Siemens’s Gary O’Callaghan: ‘There is enormous value in data’

7 Dec 2018

Siemens Ireland CEO Gary O’Callaghan. Image: Connor McKenna

Siemens Ireland CEO Gary O’Callaghan talks about digitalisation, the data economy, the real impact of the fourth industrial revolution and the future smart grid.

Gary O’Callaghan has been CEO of Siemens in Ireland since 2015 and had been managing the Siemens energy portfolio since 2008. He previously held management roles in the power transmission and distribution business, and enterprise communications group.

He has a certified diploma in accountancy and finance, and a master’s in executive leadership. His thesis, for which he received a distinction, was on the subject of leadership and culture, a topic he enjoys and believes is critical in business today.

‘Once a company has realised they have data and there is value in it, then they can build a new business model around it’

O’Callaghan is a former director and board member of the Irish Wind Energy Association, and has experience working with FIT Ltd, a not-for-profit organisation focused on building job-related training programmes for long-term disadvantaged and unemployed young people.

We spoke to O’Callaghan recently about how Siemens’s traditional leadership in the field of automation is evolving to encompass digitalisation and the internet of things (IoT), otherwise known as the fourth industrial revolution (industry 4.0). This will be a world where more than 50bn connected devices, allied with vast amounts of data, automation and digitalisation, will revolutionise how businesses are run and how customers make decisions.

He believes the adoption of industry 4.0 is a global challenge and that Ireland can play an important role thanks to the Irish Government’s endeavours, including the Disruptive Technologies Innovation Fund. Indeed, Ireland can adopt a living lab ecosystem around the fourth industrial revolution.

O’Callaghan is equally passionate about the development of the energy grid in the context of decentralisation, decarbonisation and digitalisation, and how microgrids in industrial parks and residential areas could inform the future shape, sharing and consumption of energy.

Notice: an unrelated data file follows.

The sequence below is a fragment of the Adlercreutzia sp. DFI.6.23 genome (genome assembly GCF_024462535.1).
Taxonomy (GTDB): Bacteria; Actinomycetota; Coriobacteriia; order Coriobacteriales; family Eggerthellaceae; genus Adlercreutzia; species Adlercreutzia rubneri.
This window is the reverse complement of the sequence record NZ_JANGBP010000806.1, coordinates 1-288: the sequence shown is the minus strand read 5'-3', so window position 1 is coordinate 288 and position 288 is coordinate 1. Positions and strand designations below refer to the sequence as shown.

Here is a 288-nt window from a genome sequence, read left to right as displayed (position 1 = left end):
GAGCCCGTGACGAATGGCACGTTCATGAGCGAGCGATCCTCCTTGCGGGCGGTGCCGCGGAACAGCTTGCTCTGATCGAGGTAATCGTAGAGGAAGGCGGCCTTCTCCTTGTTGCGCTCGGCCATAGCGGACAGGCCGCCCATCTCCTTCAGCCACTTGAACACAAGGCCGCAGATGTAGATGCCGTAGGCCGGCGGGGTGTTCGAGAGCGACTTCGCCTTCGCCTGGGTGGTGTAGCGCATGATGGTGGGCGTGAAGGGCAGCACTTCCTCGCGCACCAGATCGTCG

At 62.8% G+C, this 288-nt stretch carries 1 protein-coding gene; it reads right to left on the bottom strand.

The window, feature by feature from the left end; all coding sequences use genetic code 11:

What are the tech trends that are defining the road ahead for Siemens?

As many people know, today Siemens works in the worlds of electrification and automation but now we are looking at the evolution of the fourth industrial revolution, and this will bring an overlay of digitalisation and the internet of things to our business. We will continue to do our traditional business in the way that we do it, designing and engineering our traditional products. However, our customers are moving into an area where they are beginning to realise that there is value in data.

By Siemens working with our experience and knowledge, and marrying that to what we know in terms of the value of the customers’ data we are going to work with, our customers extract new value from that data.

How is the Irish economy taking digital transformation aboard and what are the gains that the country can make?

Firstly, there is enormous value in data and for this reason, there is an enormous thirst for data. However, what we are seeing is some companies already in Ireland have clearly realised the value of that data and now they are starting to build their digital enterprise around it. Siemens can help with this.

There are some companies, however, who have not only not realised the value of their data, some of them don’t even realise they have data. Once a company has realised they have data and there is value in it, then they can build a new business model around it.